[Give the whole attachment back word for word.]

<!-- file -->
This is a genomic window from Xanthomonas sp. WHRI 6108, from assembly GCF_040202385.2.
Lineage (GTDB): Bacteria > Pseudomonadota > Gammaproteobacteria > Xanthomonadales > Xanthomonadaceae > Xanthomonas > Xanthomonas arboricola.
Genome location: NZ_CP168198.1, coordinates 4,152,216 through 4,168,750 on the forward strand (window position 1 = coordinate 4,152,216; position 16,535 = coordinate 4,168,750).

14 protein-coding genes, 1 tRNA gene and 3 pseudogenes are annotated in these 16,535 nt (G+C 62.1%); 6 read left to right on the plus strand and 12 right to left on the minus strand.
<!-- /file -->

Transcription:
This is a genomic window from Xanthomonas sp. WHRI 6108, from assembly GCF_040202385.2.
Lineage (GTDB): Bacteria > Pseudomonadota > Gammaproteobacteria > Xanthomonadales > Xanthomonadaceae > Xanthomonas > Xanthomonas arboricola.
Genome location: NZ_CP168198.1, coordinates 4,152,216 through 4,168,750 on the forward strand (window position 1 = coordinate 4,152,216; position 16,535 = coordinate 4,168,750).

14 protein-coding genes, 1 tRNA gene and 3 pseudogenes are annotated in these 16,535 nt (G+C 62.1%); 6 read left to right on the plus strand and 12 right to left on the minus strand.